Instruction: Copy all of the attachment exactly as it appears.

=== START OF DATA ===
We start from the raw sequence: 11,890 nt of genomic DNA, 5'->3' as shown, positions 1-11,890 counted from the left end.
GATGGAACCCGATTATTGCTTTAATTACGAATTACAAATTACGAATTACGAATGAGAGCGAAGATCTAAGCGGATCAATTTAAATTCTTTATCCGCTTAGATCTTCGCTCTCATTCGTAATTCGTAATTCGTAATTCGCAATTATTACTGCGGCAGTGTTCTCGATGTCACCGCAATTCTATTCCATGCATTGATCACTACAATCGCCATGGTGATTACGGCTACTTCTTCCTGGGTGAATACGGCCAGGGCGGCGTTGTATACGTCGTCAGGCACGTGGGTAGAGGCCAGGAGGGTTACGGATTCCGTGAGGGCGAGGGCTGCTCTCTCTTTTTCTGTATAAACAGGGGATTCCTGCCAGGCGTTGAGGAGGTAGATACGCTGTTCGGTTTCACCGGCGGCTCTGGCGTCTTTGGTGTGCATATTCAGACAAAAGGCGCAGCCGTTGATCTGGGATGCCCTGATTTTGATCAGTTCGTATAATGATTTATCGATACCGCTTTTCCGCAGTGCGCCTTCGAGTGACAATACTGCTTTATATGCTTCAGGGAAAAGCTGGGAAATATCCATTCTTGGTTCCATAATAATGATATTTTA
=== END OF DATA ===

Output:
We start from the raw sequence: 11,890 nt of genomic DNA, 5'->3' as shown, positions 1-11,890 counted from the left end.
GATGGAACCCGATTATTGCTTTAATTACGAATTACAAATTACGAATTACGAATGAGAGCGAAGATCTAAGCGGATCAATTTAAATTCTTTATCCGCTTAGATCTTCGCTCTCATTCGTAATTCGTAATTCGTAATTCGCAATTATTACTGCGGCAGTGTTCTCGATGTCACCGCAATTCTATTCCATGCATTGATCACTACAATCGCCATGGTGATTACGGCTACTTCTTCCTGGGTGAATACGGCCAGGGCGGCGTTGTATACGTCGTCAGGCACGTGGGTAGAGGCCAGGAGGGTTACGGATTCCGTGAGGGCGAGGGCTGCTCTCTCTTTTTCTGTATAAACAGGGGATTCCTGCCAGGCGTTGAGGAGGTAGATACGCTGTTCGGTTTCACCGGCGGCTCTGGCGTCTTTGGTGTGCATATTCAGACAAAAGGCGCAGCCGTTGATCTGGGATGCCCTGATTTTGATCAGTTCGTATAATGATTTATCGATACCGCTTTTCCGCAGTGCGCCTTCGAGTGACAATACTGCTTTATATGCTTCAGGGAAAAGCTGGGAAATATCCATTCTTGGTTCCATAATAATGATATTTTA